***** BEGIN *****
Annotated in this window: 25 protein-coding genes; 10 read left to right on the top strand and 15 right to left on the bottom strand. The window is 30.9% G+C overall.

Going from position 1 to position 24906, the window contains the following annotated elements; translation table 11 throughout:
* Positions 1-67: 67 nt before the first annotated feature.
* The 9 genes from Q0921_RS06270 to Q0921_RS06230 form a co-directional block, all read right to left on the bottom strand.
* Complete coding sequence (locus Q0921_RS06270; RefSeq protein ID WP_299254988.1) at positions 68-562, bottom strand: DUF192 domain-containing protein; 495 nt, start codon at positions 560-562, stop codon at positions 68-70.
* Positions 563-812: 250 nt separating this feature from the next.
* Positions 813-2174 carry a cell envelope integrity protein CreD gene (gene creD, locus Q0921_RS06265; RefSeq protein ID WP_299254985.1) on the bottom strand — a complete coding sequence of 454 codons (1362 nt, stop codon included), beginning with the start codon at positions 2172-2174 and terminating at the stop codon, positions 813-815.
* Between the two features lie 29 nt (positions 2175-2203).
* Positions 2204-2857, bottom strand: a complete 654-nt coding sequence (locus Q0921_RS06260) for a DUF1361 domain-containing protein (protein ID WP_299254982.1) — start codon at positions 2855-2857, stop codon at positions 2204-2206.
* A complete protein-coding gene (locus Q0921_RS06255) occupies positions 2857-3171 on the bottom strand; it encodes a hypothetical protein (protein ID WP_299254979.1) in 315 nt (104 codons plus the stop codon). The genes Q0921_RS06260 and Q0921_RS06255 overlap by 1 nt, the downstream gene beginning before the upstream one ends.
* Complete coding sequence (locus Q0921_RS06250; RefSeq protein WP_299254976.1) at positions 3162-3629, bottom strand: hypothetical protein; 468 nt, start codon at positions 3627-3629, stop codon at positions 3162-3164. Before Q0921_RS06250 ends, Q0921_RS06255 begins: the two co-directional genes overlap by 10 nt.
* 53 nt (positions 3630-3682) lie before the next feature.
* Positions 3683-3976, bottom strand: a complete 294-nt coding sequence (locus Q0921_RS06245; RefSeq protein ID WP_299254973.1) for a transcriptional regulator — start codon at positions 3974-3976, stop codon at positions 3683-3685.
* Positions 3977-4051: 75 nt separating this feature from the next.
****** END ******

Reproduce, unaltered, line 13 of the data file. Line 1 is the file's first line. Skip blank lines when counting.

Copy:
* Positions 3683-3976, bottom strand: a complete 294-nt coding sequence (locus Q0921_RS06245; RefSeq protein ID WP_299254973.1) for a transcriptional regulator — start codon at positions 3974-3976, stop codon at positions 3683-3685.